A few weeks ago, the UK government’s Department of Education came up with what can only be described as a hair-brained scheme to send congratulatory letters to children from poor backgrounds who do well in GCSE exams. At first sight this might appear a rather touching idea but in reality it is nothing but a patronising and condescending gesture, devised by ministers who know nothing about educational achievement or, growing up in a financially poor situation.
Children who gain a pile of A* and A grades in their GCSE exams are not the only achievers in our schools. Some years ago I was a Special Needs teacher in a local comprehensive school, working with small groups of students preparing for English and mathematics exams. I worked predominantly with boys who had been sent to me because they were, ‘less-able’ or ‘troublesome’. Most of these pupils were likeable people who realised that school had little or no interest in them because they were never going to achieve the best grades. However, every one of these students had gifts and talents of their own – it was simply that their abilities were not in areas that school encouraged. Many of them worked hard for me and instead of obtaining a predicted GCSE grade of F or G they secured a grade of D or E. This was real achievement for these young people.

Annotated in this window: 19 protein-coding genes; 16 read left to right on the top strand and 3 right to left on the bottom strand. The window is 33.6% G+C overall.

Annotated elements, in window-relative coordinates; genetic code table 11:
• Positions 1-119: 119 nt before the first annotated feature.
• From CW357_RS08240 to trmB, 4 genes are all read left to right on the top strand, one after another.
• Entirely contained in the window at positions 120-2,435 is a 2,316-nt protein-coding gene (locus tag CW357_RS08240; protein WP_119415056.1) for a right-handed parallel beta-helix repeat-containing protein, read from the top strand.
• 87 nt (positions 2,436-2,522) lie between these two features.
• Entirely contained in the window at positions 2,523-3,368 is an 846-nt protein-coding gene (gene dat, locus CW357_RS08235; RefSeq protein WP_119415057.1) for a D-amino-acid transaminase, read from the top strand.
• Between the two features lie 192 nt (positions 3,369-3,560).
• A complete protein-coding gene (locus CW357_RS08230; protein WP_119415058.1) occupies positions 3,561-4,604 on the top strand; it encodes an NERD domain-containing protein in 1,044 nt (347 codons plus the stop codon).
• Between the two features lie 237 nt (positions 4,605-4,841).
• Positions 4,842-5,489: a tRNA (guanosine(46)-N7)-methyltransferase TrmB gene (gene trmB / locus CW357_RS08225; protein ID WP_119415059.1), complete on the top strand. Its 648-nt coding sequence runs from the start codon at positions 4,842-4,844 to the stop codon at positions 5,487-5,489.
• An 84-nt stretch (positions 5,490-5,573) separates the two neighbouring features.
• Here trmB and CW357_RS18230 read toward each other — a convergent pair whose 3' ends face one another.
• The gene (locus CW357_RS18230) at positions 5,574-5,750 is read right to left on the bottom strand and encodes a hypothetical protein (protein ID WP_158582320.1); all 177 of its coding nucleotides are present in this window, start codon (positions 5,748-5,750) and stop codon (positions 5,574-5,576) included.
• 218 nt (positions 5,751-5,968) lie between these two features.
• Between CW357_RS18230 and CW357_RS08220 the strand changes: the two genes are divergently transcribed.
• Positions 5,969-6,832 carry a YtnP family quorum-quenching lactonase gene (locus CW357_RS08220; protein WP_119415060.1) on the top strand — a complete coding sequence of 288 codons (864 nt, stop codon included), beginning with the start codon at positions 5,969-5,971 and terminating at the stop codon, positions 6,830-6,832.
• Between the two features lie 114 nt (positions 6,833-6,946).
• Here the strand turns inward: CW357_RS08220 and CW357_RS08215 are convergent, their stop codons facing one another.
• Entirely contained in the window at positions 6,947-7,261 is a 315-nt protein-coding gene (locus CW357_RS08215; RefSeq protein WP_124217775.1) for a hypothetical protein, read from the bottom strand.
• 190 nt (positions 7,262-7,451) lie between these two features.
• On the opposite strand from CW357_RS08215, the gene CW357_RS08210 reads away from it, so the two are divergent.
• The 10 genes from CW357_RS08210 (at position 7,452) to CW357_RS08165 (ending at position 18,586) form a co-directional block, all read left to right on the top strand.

If government ministers are going to present token prizes to students for achievement, then this must reflect each individual student’s effort. If this is not the case the whole project becomes nothing other than a denigrating and belittling public declaration and one that most students from poorer backgrounds who ‘do well’ will want to disown completely.